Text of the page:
Burnett wanted to introduce the power of the "Adrian factor," the emotional roller-coaster ride of terror and pride that is born when a significant other stands by her man as he steps into the ring and risks his health, to a wider segment of the U.S.
Had millions of people not sampled, and dismissed, Fox's copycat offering, "The Next Great Champ," before "The Contender" hit the airwaves, the run might have turned out differently.
Also, 2005 was the year that "Desperate Housewives" titillated the public, so many of the females Burnett needed to lure to the power of the sweet science, were instead following the ups and downs of the residents of Wisteria Lane.
Leonard had a sinking feeling in his gut when people would walk up to him on the street, before "The Contender" debuted, and tell him they saw his show.
"That's not my show," he'd quickly clue them in, but the damage was done.
Leonard turned pro in 1977, after America fell in love with his thousand-watt smile and speed-of-sound flurries at the 1976 Olympics in Montreal, when he took gold. TV needed a replacement for an aging Muhammad Ali, and Leonard fit the bill.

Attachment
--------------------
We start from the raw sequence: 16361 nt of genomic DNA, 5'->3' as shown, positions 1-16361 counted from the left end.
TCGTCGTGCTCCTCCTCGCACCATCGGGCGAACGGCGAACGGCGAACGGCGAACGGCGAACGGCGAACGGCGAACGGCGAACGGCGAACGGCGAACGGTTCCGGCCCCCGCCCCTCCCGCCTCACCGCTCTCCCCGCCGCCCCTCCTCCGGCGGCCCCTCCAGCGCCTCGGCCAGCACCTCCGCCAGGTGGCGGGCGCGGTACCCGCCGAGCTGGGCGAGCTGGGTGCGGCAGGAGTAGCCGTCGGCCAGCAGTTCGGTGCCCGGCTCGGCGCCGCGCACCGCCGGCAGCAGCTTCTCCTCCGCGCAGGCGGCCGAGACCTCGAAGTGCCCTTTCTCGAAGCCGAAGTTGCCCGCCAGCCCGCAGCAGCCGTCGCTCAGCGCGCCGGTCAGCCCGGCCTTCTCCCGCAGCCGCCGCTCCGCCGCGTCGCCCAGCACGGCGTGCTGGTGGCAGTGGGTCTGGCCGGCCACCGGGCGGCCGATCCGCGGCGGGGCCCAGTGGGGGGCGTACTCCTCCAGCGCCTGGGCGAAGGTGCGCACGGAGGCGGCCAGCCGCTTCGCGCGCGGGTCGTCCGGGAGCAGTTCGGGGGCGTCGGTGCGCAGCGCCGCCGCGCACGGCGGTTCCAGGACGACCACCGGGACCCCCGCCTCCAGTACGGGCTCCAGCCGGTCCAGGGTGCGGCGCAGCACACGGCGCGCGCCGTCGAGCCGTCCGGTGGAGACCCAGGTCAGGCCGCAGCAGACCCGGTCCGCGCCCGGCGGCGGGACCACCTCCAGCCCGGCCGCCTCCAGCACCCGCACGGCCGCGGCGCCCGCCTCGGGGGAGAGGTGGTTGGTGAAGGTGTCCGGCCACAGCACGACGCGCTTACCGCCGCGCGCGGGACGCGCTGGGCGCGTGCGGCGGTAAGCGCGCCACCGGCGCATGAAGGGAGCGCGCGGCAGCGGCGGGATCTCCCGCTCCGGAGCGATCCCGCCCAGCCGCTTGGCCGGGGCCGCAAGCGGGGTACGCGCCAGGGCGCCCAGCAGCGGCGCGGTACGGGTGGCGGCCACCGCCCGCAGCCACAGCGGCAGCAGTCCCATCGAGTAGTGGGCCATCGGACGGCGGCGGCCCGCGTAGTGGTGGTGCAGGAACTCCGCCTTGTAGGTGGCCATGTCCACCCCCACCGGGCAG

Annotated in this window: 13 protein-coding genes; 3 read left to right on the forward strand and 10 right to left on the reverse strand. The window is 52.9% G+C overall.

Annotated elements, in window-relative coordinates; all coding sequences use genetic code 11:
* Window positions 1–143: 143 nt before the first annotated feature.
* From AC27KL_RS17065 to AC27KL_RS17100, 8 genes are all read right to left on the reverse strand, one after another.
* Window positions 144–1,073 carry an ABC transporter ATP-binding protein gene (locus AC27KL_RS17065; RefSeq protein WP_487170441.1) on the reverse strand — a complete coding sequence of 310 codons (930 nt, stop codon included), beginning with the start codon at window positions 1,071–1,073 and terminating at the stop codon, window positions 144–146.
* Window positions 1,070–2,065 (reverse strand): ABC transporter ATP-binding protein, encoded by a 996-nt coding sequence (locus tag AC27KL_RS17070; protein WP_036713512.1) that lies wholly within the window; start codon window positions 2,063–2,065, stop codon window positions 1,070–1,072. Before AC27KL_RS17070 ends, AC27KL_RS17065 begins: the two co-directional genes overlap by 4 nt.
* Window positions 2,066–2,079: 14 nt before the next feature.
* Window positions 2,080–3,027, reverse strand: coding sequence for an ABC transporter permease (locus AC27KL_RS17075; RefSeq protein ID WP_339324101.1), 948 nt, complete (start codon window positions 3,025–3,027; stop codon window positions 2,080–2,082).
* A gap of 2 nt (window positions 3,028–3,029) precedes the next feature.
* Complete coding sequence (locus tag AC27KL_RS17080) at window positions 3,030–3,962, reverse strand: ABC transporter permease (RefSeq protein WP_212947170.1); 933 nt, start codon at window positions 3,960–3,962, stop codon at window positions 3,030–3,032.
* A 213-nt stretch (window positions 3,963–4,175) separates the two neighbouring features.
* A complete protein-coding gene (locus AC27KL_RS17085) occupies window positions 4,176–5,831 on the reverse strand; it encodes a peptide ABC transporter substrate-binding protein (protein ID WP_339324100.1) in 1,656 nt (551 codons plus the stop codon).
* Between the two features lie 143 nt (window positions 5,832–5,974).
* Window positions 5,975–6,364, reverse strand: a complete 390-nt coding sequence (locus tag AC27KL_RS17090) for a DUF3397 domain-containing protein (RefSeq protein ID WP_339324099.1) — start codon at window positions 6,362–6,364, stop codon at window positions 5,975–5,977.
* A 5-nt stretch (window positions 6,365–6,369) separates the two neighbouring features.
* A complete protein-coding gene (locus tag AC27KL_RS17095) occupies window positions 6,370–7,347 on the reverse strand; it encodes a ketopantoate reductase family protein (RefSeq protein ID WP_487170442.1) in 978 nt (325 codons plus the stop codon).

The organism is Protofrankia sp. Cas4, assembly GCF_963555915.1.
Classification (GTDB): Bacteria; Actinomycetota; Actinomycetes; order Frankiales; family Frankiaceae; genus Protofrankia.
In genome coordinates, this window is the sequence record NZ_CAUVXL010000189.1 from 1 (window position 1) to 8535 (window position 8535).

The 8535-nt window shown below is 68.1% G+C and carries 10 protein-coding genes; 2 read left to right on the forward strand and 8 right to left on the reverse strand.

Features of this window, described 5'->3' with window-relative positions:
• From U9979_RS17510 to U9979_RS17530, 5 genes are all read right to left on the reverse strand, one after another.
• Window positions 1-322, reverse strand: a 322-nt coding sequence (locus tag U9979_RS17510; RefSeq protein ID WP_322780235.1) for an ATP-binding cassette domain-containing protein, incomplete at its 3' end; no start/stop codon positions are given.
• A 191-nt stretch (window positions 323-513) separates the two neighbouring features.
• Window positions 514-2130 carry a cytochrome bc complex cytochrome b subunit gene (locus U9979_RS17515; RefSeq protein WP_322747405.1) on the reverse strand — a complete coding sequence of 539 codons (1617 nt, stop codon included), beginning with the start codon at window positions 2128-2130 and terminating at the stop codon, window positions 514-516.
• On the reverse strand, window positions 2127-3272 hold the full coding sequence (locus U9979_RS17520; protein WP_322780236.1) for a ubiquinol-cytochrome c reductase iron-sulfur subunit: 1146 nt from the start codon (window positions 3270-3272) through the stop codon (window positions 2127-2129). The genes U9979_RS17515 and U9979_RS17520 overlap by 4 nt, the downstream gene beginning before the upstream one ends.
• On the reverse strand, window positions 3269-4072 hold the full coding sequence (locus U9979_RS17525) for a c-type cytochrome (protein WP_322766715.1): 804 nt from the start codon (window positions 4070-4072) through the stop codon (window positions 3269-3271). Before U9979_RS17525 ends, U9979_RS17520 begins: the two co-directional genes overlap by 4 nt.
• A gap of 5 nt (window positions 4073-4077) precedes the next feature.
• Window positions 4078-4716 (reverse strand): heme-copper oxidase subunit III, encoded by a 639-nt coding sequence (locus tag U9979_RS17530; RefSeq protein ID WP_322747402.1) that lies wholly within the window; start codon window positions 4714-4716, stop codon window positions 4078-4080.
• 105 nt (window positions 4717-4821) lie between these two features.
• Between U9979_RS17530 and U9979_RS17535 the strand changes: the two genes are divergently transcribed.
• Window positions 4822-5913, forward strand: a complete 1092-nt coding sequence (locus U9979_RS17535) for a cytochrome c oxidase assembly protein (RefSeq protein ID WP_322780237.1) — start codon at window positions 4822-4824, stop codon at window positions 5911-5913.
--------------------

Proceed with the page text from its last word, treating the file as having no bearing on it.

Humble and engaging, he could slip into shark mode when he had an opponent in trouble, and his finishing instinct provided a stunning contrast to his sunny disposition. The living legend, who retired in 1997 with a record of 36-3-1 with 25 KOs, is upbeat about the prospects for the franchise in its new home base.
"We have a hit," he declares to ESPN.com. "Viewers are going to root for the guys and have a vested interest in them immediately. My wife of 13 years, Bernadette, she cried every episode last time."
Newsday TV critic Verne Gay, who's given the thumbs up or down on television fare for the paper since 1988, thinks that the relocation of "The Contender" from NBC to ESPN will be most helpful.
"It's a much more logical place for it," he tells ESPN.com. "I saw some of the first season and I never got it. It wasn't suitable for NBC, it was boxing, full-scale, guys whaling each other."
"The show wasn't cursed," the critic continues, "but it was ill-conceived. It was well done, but boxing has been a dead sport on TV since the 1976 Olympics. And boxing skews old. It should've been on ESPN all along."
Gay says he likes Burnett and wishes the program well.
"Mark's a good guy," he says. "He saw the social element of it, that these are poor kids who've never gotten their closeup, not the yuppies you get trying out for 'Survivor.'"